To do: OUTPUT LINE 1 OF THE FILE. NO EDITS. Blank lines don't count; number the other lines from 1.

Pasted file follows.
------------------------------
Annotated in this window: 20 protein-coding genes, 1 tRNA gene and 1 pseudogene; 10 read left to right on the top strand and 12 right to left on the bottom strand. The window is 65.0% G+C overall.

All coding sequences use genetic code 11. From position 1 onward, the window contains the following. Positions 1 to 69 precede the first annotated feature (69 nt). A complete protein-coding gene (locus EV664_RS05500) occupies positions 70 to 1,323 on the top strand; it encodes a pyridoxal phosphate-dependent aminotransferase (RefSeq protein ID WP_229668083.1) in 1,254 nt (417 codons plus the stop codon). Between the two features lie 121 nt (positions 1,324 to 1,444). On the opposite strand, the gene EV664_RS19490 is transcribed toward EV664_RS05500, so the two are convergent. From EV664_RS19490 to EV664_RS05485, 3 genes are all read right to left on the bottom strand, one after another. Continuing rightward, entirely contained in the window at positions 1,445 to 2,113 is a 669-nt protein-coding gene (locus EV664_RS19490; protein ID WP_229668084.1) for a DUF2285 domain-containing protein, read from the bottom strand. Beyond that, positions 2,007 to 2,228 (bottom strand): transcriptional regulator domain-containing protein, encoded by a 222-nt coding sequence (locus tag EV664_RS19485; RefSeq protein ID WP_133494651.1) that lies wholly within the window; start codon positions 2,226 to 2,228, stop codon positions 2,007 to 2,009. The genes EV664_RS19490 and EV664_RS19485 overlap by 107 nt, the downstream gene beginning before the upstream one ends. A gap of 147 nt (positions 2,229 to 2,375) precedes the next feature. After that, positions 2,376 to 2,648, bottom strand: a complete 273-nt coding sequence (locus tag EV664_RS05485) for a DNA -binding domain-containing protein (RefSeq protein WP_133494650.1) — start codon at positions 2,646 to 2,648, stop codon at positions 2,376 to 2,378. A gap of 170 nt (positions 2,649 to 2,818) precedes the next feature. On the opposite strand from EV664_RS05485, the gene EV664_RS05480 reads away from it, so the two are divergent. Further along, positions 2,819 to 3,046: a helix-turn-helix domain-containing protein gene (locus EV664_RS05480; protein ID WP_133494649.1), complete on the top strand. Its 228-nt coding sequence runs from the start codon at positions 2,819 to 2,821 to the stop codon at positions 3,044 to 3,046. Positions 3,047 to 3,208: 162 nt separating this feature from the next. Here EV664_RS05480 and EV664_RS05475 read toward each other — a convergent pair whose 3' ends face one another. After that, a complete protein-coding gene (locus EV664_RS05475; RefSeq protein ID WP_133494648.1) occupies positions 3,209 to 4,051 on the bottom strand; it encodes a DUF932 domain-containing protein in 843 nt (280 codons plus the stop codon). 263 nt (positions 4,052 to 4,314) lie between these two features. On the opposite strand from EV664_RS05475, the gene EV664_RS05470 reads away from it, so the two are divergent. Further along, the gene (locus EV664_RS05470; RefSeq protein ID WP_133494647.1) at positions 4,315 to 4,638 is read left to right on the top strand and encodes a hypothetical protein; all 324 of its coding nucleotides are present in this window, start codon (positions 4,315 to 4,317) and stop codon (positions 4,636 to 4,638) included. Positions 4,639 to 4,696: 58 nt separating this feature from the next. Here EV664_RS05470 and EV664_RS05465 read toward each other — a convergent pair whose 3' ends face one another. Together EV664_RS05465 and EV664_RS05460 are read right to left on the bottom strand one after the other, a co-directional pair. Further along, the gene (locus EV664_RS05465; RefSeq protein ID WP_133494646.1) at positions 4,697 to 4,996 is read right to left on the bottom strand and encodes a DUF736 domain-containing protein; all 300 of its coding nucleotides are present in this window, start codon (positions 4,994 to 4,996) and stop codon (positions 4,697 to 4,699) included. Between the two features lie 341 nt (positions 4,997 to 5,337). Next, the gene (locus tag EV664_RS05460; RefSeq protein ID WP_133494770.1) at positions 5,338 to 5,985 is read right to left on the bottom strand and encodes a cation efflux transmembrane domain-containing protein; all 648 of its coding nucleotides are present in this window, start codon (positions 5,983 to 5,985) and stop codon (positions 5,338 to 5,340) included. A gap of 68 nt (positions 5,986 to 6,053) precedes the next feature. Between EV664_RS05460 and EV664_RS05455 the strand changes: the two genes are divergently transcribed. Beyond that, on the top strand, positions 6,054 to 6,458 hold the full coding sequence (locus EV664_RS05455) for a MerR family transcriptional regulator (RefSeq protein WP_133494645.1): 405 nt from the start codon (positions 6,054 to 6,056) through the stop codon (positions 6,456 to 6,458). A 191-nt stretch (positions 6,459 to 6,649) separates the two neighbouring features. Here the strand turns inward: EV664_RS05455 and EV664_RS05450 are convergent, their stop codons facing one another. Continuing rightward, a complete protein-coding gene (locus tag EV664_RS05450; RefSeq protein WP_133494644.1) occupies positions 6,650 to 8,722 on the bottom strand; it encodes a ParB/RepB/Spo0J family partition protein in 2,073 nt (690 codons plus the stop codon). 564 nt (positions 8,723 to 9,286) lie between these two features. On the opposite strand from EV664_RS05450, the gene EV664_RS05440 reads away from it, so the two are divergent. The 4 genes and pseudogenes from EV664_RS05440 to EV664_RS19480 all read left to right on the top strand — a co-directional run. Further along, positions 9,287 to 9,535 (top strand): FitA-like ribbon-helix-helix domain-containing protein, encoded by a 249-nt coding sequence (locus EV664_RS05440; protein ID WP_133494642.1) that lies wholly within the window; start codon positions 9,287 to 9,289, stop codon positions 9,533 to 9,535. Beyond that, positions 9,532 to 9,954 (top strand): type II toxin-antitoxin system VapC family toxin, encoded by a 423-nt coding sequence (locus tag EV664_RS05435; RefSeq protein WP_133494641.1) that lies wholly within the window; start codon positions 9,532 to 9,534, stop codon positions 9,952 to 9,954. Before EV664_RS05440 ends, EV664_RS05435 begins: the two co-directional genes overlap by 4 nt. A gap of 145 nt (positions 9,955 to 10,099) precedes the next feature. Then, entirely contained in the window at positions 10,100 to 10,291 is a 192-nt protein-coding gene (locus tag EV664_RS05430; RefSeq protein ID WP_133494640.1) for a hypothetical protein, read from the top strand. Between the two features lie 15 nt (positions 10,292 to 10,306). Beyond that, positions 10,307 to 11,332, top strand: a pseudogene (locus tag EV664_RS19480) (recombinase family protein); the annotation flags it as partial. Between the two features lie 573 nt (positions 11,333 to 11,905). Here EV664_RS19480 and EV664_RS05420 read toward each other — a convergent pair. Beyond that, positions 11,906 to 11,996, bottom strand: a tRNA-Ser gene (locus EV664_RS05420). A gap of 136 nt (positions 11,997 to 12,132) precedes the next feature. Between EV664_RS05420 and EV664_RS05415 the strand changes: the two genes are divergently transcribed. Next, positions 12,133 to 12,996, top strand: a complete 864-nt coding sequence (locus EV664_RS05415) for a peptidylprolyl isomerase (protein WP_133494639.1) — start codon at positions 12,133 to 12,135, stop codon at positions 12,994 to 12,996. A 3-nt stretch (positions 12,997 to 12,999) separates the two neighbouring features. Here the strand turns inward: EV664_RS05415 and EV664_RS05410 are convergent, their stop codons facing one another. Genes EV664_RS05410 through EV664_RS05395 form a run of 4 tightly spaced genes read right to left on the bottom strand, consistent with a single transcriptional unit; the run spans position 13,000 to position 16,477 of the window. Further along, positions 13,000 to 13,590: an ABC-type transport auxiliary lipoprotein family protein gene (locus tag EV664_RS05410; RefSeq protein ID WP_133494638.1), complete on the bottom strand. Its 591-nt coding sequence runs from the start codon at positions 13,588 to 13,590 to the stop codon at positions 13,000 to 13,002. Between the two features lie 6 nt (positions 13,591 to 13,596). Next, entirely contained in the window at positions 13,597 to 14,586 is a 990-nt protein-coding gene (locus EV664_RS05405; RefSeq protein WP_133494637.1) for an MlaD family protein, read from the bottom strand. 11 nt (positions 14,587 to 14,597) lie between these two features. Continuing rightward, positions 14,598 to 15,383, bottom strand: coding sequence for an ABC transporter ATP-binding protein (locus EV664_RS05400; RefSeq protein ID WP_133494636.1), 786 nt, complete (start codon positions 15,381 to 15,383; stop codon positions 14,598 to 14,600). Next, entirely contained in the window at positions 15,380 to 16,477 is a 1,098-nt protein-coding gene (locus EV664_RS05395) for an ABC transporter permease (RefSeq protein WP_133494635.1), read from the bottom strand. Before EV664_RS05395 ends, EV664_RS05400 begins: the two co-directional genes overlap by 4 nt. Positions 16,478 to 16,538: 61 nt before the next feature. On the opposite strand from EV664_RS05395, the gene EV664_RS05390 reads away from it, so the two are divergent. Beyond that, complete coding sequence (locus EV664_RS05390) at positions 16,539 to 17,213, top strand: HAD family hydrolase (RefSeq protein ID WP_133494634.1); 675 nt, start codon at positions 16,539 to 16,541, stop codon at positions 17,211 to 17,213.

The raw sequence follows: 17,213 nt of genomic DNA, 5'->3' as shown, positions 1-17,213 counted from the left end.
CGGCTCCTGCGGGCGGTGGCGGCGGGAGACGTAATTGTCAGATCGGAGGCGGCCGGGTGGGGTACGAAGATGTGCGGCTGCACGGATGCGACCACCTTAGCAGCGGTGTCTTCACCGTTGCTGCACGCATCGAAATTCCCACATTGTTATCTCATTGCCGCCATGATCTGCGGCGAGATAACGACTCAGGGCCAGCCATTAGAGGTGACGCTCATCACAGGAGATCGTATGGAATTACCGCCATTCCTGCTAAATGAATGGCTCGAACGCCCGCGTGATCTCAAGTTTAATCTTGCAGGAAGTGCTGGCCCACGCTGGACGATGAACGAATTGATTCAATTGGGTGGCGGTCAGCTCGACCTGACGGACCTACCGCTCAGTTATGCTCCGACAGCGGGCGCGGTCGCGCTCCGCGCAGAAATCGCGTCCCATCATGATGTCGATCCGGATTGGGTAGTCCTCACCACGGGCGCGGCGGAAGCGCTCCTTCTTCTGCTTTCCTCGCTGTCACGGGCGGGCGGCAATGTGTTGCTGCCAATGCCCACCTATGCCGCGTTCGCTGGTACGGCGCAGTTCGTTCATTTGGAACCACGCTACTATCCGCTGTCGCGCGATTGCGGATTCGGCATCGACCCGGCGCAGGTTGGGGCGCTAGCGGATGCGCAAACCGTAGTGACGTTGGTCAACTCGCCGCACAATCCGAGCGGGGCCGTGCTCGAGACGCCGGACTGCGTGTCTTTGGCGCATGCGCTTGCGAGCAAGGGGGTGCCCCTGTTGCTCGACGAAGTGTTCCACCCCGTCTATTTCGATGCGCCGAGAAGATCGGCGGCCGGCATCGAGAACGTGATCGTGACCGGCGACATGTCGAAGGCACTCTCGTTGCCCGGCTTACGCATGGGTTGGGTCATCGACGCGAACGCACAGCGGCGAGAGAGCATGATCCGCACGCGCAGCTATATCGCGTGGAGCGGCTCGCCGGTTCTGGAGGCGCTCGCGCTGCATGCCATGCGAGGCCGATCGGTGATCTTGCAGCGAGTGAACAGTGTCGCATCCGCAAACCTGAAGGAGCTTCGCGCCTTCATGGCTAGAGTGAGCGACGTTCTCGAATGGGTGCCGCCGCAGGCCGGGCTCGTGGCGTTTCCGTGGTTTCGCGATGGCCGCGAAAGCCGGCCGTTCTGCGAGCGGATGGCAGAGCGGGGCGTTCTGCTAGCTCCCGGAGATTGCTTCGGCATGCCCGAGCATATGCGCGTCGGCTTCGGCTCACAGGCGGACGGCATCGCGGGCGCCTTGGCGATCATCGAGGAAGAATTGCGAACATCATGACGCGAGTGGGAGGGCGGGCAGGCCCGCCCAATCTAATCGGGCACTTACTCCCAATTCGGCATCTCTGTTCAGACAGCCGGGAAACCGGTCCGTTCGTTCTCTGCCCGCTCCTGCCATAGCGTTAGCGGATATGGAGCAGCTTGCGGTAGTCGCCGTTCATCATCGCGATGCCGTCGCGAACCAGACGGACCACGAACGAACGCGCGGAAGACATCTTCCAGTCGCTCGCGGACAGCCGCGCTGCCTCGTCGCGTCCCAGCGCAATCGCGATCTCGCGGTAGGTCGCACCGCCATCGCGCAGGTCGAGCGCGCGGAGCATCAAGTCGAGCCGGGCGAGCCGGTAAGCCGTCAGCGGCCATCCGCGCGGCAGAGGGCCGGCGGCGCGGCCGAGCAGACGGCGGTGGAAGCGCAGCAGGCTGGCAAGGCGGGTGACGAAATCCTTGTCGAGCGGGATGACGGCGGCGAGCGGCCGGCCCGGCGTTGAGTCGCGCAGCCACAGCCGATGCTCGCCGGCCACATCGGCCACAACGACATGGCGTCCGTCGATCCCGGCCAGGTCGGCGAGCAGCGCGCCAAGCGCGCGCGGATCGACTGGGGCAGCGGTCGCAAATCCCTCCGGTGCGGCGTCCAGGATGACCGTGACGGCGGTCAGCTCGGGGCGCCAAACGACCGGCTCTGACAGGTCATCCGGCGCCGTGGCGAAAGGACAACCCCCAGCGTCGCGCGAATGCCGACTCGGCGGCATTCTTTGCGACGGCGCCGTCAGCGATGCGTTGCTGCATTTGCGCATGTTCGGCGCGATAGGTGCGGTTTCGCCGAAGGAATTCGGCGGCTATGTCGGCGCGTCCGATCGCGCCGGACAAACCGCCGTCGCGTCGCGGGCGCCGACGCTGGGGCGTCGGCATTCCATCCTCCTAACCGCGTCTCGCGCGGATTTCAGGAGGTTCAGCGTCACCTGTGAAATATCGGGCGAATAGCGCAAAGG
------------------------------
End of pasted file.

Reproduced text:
Annotated in this window: 20 protein-coding genes, 1 tRNA gene and 1 pseudogene; 10 read left to right on the top strand and 12 right to left on the bottom strand. The window is 65.0% G+C overall.